Aaron and His Sons Consecrated

To consecrate something means to make or declare something sacred or set apart, or to dedicate formally to a religious or divine purpose. In chapter 8, Aaron and his sons were consecrated to be the first in a long line of priests of Israel. Before the time of Aaron, the patriarchs and the fathers had offered sacrifices to God. But with the ordination (in Hebrew, smicha) of Aaron and his sons, the sacrificial rituals of Israel became more formalized with a fully prescribed priestly service.

This consecration not only set Aaron apart from the rest of the congregation to be a priest to God, but also distinguished him from the other priests, to be the Kohayn HaGadol – the High Priest. This ceremony would eventually be repeated each time a new priest was installed into office.

They were formally consecrated first by washing, which would signify their being cleansed of their sins, and reminds me of the way Messianic Jews and Christians are immersed in water when we decide to become part of the body of Messiah.

Moses, acting on God’s behalf, then clothed Aaron in his High Priestly garments which was a foreshadowing of the glories of Messiah. He was then anointed; the oil being poured on his head. This separated him from his sons in a special way, as in their case the anointing oil from the altar was sprinkled on them. They then fulfilled the duties and responsibilities that had been prescribed by Adonai Himself. The parasha concludes by saying that Aaron and his sons did all the things that the Lord had commanded by the hand of Moses.

I have spoken to many followers of Yeshua who read the Bible from cover to cover, and who love to read Genesis and Exodus; but things tend to slow down a bit when we get to Leviticus. At first glance, Leviticus seems like a detailed instruction book that doesn’t much apply to modern-day followers of Yeshua. But a more careful look at Leviticus with fresh eyes reveals it to be just as relevant today as it was almost 3,000 years ago.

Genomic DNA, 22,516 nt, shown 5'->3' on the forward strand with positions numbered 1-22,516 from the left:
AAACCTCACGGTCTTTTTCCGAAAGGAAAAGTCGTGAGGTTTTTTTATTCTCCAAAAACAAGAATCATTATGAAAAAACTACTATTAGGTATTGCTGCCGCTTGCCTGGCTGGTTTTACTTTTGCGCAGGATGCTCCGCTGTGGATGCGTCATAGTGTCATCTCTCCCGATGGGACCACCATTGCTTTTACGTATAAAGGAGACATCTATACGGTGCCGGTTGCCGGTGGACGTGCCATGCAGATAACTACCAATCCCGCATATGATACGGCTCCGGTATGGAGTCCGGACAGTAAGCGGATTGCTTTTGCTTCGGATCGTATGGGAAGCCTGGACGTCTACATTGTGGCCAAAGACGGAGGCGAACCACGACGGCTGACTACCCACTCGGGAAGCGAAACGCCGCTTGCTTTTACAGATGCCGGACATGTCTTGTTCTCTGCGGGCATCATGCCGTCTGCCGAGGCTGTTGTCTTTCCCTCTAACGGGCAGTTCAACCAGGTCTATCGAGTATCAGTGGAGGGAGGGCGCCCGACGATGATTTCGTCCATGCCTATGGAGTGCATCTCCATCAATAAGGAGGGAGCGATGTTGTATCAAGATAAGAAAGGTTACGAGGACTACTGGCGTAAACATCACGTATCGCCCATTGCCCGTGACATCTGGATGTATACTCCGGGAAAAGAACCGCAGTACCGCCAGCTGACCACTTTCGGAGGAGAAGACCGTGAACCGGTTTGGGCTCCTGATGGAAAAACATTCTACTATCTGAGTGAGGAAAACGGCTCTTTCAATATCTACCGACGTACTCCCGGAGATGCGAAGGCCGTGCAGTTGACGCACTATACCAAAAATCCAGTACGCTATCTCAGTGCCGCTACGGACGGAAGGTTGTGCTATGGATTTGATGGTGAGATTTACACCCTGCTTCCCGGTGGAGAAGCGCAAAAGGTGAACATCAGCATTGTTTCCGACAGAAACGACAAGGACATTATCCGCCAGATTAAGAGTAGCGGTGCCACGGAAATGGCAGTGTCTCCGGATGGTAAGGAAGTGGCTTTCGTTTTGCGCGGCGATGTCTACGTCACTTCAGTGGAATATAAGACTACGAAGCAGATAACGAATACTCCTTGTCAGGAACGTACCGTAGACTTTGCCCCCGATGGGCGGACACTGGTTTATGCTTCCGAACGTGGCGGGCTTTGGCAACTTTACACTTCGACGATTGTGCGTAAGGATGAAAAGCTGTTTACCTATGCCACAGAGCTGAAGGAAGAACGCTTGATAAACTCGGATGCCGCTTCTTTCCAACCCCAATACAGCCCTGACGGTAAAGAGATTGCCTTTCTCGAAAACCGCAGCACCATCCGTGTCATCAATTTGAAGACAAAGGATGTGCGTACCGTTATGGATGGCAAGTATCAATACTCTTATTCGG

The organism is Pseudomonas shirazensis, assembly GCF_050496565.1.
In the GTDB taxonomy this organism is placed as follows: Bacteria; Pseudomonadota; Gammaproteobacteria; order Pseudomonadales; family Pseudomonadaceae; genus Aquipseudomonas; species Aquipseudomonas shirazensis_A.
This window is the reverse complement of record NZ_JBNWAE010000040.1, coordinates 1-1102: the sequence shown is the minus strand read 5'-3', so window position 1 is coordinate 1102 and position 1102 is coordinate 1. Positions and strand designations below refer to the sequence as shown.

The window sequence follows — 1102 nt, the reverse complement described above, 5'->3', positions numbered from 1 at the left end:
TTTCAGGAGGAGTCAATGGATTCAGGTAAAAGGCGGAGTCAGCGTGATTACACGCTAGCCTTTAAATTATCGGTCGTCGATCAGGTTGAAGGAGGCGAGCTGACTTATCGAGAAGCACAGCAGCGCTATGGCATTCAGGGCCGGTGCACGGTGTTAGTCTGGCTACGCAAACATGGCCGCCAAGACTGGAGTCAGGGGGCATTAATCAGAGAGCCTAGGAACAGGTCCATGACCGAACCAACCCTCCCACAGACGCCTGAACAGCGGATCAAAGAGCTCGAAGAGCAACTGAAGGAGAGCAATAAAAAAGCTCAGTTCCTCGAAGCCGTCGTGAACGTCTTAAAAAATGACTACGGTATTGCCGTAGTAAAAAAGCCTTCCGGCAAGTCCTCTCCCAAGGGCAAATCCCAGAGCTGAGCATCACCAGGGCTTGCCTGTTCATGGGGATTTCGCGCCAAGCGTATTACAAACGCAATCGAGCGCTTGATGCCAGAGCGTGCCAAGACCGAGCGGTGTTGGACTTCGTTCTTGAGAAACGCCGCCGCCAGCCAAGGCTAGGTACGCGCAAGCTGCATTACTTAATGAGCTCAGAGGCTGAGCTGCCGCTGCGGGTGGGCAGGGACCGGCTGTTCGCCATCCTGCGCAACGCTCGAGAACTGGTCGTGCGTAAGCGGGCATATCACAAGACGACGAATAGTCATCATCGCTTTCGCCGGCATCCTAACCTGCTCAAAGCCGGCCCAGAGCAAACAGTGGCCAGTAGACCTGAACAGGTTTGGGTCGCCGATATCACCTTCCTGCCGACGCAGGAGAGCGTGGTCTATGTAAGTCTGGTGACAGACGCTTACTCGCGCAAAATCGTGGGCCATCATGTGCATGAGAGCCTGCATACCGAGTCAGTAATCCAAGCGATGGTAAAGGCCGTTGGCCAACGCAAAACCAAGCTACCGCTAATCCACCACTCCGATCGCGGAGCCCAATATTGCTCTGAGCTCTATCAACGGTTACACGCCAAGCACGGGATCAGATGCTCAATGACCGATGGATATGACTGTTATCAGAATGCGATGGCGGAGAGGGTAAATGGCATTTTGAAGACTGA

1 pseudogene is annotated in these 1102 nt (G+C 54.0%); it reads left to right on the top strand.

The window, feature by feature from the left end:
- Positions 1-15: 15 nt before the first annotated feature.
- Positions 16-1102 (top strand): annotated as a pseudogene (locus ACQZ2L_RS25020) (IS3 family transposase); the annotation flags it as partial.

When asked, Yeshua said that the most important commandment was to love the Lord with all of your heart soul and mind and to love your neighbor as yourself. Adonai has been trying to drive home these two principles since the beginning of time. We see this in the words of Leviticus 6 where Adonai is concerned about how we treat our neighbor, admonishing us not to lie to our neighbor, or steal from him.

The various offerings described in these three chapters anticipated Messiah’s provision and show us a sample of His character. The Burnt Offering shows us Messiah’s provision of atonement. The requirement that the animals being offered be spotless foreshadowed Messiah’s sinless nature. The Grain Offering shows us Messiah’s dedication and consecration, and reminds us how He was wholly devoted to the Father’s purpose. The Peace Offering which brought reconciliation and fellowship with God shows that Messiah was at peace with the Father and enabled us to be at peace with Him too. The Sin Offering and Trespass Offering, each of which were provisions of appeasement, symbolized the future substitution that Messiah Himself would provide, at such great cost to Himself, in order to bring us redemption.

I am absolutely grateful for the atoning sacrifice of our Messiah, Yeshua Ha-Mashiach. His sacrifice achieved what none of the animal sacrifices ever could. During the existence of the Temple, Israel had a line of sinful priests, but Messiah is the sinless and ultimate High Priest. Where the sacrifice of bulls, goats and rams were temporary and only good for a year, the sacrifice of Messiah was eternal and all-sufficient.

In God’s arrangement with Israel the principal work of a priest was to offer sacrifice and, based on his sacrificial work, to extend blessings to the people. Yeshua, who is our ultimate High Priest, offered Himself as a sacrifice and God the Father accepted it, thus paving the way for all who believe in Him and transfer their loyalty to Him to be blessed with the awesome gift of salvation. To this I humbly say Hallelu-Yah!!!!!

May Adonai bless you all this Shabbat!